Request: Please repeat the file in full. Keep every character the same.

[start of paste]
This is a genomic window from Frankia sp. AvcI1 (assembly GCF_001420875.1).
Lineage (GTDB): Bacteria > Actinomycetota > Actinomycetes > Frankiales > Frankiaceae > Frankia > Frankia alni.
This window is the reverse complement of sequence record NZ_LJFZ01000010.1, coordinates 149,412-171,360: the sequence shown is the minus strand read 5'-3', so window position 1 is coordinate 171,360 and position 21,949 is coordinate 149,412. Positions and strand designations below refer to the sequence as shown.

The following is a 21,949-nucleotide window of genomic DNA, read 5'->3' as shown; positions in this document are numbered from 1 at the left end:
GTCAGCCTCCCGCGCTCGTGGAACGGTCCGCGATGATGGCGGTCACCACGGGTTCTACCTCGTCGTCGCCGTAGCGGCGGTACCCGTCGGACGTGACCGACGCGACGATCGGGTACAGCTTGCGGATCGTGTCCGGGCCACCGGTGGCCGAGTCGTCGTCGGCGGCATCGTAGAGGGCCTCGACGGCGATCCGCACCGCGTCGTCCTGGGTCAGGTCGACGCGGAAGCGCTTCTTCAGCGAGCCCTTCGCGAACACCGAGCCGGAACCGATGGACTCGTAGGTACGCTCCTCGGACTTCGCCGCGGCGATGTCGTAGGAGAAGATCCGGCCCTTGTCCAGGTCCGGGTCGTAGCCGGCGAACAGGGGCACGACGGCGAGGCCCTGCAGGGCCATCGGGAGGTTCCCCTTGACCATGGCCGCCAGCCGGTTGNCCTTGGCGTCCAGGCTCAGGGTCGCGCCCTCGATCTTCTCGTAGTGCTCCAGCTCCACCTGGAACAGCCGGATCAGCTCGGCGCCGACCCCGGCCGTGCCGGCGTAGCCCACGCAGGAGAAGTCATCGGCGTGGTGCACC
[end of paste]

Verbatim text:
This is a genomic window from Frankia sp. AvcI1 (assembly GCF_001420875.1).
Lineage (GTDB): Bacteria > Actinomycetota > Actinomycetes > Frankiales > Frankiaceae > Frankia > Frankia alni.
This window is the reverse complement of sequence record NZ_LJFZ01000010.1, coordinates 149,412-171,360: the sequence shown is the minus strand read 5'-3', so window position 1 is coordinate 171,360 and position 21,949 is coordinate 149,412. Positions and strand designations below refer to the sequence as shown.

The following is a 21,949-nucleotide window of genomic DNA, read 5'->3' as shown; positions in this document are numbered from 1 at the left end:
GTCAGCCTCCCGCGCTCGTGGAACGGTCCGCGATGATGGCGGTCACCACGGGTTCTACCTCGTCGTCGCCGTAGCGGCGGTACCCGTCGGACGTGACCGACGCGACGATCGGGTACAGCTTGCGGATCGTGTCCGGGCCACCGGTGGCCGAGTCGTCGTCGGCGGCATCGTAGAGGGCCTCGACGGCGATCCGCACCGCGTCGTCCTGGGTCAGGTCGACGCGGAAGCGCTTCTTCAGCGAGCCCTTCGCGAACACCGAGCCGGAACCGATGGACTCGTAGGTACGCTCCTCGGACTTCGCCGCGGCGATGTCGTAGGAGAAGATCCGGCCCTTGTCCAGGTCCGGGTCGTAGCCGGCGAACAGGGGCACGACGGCGAGGCCCTGCAGGGCCATCGGGAGGTTCCCCTTGACCATGGCCGCCAGCCGGTTGNCCTTGGCGTCCAGGCTCAGGGTCGCGCCCTCGATCTTCTCGTAGTGCTCCAGCTCCACCTGGAACAGCCGGATCAGCTCGGCGCCGACCCCGGCCGTGCCGGCGTAGCCCACGCAGGAGAAGTCATCGGCGTGGTGCACC